Traditionally, the high season in the tourism industry, is well underway at this time of the year. But it has had a disappointing start so far. At the Fort Street Tourism Village, a large number of traders are looking for business among the low number of visitors, even though a cruise ship called on port today. What's worst, those who are visiting are keeping their money in their pockets. News Five's Marion Ali was in the village today and found a lot of frustrated traders.

Marion Ali, Reporting

It was expected that the beginning of the peak season, the tourism slump would transform into a thriving industry. But today was no different from last month or even last year, for traders outside the Fort Street Tourism Village. They told us that the season brought no new promise for a brighter tourism year.

Roberto Lozano

Roberto Lozano, Trader, FSTV

"Christmas this year is really too hard for us because we noh di make the kinda money we used to make before. Now everything you see right here, if tourists come and shopping I give them just for cheaper prices because mekih go along and fi mek a little something."

Cynthia Myvett, Trader, FSTV

Cynthia Myvett

"Things not selling that much cause for instance you'd bring out let's say a table full of carvings, let's say you'd get bout half or quarter of them sell. Yohker back yoh whole table, yoh sell one, two and yoh ker back all yoh things dem back home."

Business is so bad for the traders that they have had to slash their prices to attract sales.

Monroe Dennison

Monroe Dennison, Wood Carver

"Most of the time the price that you want for your pieces the tourist does not want to really purchase right."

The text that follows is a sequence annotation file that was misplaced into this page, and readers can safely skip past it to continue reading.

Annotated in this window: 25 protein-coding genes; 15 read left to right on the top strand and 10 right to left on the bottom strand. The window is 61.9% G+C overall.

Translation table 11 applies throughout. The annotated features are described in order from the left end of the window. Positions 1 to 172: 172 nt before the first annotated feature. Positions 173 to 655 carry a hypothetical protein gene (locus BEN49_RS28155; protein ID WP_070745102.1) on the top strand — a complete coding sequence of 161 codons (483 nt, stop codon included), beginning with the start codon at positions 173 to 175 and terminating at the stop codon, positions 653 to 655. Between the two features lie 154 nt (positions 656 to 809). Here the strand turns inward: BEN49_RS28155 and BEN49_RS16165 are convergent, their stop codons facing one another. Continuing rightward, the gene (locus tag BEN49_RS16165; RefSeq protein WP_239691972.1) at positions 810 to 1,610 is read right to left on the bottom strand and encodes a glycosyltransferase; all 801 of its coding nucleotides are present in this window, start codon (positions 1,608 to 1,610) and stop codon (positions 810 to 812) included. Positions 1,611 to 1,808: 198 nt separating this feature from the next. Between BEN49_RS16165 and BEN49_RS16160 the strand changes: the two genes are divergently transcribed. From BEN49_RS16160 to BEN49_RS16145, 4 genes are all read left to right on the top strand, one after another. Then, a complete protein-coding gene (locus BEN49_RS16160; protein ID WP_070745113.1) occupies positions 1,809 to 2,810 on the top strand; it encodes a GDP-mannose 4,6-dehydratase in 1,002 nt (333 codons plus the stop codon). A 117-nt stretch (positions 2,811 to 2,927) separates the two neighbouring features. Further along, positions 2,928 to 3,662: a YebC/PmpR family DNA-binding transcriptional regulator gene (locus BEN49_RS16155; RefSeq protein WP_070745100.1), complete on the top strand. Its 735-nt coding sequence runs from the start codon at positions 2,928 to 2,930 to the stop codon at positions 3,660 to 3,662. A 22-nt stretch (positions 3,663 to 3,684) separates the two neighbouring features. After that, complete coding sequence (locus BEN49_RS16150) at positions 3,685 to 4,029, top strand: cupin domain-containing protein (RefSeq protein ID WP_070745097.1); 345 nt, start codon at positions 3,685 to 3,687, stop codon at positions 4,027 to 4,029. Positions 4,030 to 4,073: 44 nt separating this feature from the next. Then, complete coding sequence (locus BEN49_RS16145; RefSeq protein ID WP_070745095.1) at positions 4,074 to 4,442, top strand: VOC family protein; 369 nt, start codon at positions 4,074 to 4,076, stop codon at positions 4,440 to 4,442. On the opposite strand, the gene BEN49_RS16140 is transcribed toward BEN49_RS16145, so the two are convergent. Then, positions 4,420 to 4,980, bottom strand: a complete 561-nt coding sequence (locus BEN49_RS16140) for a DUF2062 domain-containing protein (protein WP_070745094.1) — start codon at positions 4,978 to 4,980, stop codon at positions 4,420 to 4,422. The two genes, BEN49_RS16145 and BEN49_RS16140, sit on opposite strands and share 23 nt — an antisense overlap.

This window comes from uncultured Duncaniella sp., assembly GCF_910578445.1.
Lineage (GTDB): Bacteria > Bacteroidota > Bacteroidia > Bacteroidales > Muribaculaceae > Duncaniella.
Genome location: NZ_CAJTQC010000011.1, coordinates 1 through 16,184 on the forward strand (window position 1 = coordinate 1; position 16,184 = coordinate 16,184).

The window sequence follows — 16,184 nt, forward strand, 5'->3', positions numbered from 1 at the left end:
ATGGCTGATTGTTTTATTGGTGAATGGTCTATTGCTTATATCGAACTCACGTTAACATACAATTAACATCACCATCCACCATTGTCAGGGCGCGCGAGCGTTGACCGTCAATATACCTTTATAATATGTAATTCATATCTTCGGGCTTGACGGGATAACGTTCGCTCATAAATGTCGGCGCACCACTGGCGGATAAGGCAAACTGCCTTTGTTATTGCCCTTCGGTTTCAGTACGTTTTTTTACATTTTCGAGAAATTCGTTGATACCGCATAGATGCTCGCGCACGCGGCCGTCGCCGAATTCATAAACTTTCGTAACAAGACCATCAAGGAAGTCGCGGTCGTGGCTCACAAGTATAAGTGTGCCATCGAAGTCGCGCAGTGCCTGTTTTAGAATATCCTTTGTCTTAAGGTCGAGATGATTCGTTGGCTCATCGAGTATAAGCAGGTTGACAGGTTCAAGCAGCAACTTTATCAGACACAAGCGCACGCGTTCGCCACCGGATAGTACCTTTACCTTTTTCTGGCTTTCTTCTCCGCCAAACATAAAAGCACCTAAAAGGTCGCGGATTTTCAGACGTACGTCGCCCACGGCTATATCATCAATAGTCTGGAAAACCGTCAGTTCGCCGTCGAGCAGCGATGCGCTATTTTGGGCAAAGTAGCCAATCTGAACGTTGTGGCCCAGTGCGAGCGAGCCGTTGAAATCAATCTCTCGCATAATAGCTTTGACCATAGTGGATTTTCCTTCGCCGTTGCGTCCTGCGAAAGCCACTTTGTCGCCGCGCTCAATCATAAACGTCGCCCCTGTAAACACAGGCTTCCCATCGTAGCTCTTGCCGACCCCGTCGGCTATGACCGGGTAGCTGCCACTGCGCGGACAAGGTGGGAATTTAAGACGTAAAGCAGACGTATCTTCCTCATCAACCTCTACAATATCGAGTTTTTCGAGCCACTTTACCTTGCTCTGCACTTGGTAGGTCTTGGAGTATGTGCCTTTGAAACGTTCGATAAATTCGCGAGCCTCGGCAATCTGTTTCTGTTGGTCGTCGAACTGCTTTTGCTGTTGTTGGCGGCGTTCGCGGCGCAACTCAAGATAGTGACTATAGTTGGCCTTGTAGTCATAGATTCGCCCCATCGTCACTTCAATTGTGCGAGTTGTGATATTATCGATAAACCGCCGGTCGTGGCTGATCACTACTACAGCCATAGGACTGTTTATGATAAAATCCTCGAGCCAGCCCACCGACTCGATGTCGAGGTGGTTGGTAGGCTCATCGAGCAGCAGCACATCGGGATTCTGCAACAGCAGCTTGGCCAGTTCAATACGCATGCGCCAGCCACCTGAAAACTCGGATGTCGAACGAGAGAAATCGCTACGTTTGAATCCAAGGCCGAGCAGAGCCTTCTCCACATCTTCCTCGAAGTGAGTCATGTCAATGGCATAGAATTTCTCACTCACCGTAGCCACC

Marion Ali

"So you have to reduce yoh price?"

Monroe Dennison

"Everytime, everytime."

But even though it's slow, Randolph Gordon prefers to stick with what he knows.

Randolph Gordon, Wood Carver, FSTV

Randolph Gordon

"Dehn want to pay wehdehn want to give and sometimes we got to accept it."

Marion Ali

"It's just a sign of the global recession I think."

Randolph Gordon

"Mhmmm, right, I would say that too, but I love the trade soh I just do it because it keep me outta trouble. I never graduate from college so I can't work in a bank soh this come to be bigger than the bank. It's like a university trade."

These visitors from Liverpool, England weren't looking for a lesson in woodcarving, or even a souvenir, but they were still enjoying something local.

Marion Ali

"How has your trip been going?"

Wayne Williamson, Tourist

Wayne Williamson

"It's been good, thanks."

Marion Ali

"You just came off the ship?"

Wayne Williamson, Tourist

"Yeah, about two hours ago."

Marion Ali

"First time here?"

collette williamson

Collette Williamson, Tourist
"First time, lovely yeah."

Marion Ali

"And the beer is good too, I take it?"

Collette Williamson, Tourist

"Beer's very good. (Laughs)"

Hopefully, the year ahead turns out to be just as good for our local traders. Marion Ali for News Five.

The BTB offices were closed this afternoon so we could not get a precise figure on the number of overnight visitors. In respect of cruise ship visitors, where the BTB is spending a lot of energy, the number we are told unofficially is slightly up.

Channel 5